UK Ponies Up for Open Access

The United Kingdom government has devoted £10 million towards the goal of making all of the research it funds open access by next spring.

Bob Grant
Bob Grant

Bob Grant is Editor in Chief of The Scientist, where he started in 2007 as a Staff Writer.

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Sep 10, 2012

This summer, Research Councils UK finalized a policy that requires all government-funded researchers and their collaborators to make research findings open access, and last week, the UK government earmarked £10 million (about USD $16 million) to meet that goal. Those funds will go towards paying the sometimes-pricey author fees of open-access journals and to help 30 UK universities develop open-access policies.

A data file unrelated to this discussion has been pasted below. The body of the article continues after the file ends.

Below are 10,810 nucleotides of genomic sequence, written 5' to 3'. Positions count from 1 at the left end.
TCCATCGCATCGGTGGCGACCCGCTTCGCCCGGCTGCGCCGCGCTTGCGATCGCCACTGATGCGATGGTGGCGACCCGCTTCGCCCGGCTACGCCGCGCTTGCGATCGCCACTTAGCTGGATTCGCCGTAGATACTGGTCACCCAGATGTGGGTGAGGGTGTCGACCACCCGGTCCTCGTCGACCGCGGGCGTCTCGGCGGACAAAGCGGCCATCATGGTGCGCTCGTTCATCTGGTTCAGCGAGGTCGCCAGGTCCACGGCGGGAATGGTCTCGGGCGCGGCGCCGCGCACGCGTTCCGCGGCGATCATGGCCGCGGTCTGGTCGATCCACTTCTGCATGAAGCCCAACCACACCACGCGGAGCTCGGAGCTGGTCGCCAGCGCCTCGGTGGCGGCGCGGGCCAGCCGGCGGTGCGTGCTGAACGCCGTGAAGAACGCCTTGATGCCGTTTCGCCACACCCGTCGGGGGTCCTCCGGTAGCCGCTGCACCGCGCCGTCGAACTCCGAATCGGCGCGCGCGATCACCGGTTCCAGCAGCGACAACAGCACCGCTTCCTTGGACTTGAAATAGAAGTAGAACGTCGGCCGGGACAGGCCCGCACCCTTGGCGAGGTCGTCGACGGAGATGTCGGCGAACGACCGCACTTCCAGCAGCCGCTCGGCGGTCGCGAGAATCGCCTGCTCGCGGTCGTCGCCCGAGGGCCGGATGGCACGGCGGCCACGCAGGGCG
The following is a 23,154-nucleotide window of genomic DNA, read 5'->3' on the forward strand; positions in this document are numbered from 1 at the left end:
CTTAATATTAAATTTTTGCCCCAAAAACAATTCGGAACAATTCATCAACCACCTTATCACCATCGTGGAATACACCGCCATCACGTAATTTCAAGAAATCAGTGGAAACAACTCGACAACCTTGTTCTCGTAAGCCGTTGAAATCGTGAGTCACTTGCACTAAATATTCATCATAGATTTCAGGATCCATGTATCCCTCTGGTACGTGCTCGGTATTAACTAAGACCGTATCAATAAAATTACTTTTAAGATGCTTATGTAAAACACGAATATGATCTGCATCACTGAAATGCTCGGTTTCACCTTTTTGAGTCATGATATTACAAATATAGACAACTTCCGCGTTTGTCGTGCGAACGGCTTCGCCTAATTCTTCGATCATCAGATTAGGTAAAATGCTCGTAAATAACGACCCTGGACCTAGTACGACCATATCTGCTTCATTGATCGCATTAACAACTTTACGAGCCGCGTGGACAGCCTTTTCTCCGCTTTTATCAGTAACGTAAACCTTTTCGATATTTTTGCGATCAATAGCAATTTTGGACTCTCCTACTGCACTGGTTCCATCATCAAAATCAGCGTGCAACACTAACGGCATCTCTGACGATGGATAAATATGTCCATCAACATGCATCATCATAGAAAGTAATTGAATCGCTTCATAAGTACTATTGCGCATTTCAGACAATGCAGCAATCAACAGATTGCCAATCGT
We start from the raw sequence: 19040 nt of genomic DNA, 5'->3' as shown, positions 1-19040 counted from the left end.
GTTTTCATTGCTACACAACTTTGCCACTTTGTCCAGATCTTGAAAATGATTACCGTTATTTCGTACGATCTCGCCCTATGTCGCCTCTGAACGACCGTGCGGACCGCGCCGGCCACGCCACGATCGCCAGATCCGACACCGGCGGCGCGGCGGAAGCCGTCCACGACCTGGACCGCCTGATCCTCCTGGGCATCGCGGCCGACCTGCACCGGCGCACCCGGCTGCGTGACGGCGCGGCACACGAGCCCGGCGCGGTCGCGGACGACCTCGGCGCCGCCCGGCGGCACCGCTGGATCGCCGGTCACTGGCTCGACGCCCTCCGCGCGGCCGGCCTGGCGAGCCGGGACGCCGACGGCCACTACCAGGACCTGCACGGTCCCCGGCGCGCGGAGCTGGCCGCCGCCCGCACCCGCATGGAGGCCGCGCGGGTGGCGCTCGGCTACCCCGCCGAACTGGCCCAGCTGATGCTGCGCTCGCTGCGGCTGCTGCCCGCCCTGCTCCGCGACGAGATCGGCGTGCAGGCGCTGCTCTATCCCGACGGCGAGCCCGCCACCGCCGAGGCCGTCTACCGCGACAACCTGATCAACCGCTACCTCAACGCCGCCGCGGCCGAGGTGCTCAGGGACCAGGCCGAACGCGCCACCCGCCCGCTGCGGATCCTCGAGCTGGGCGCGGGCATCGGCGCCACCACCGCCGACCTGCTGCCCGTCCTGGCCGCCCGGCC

UK Universities and Science Minister David Willets announced the investment last Friday (September 7) at the British Science Festival in Aberdeen, Scotland. "Removing paywalls surrounding publicly funded research findings is a key commitment for this government and will have real economic and social benefits," he said. "This extra £10 million investment will help some of our universities move across to the open-access model. This will usher in a new era of academic discovery and keep the UK at the forefront of research to drive innovation and growth."

Paul Nurse,...

But the investment is only likely to cover a fraction of the cost of converting to an open-access model. According to a UK government-sanctioned report released this June, publication charges and other costs could add up to $80 million per year.

(Hat tip to ScienceInsider.)

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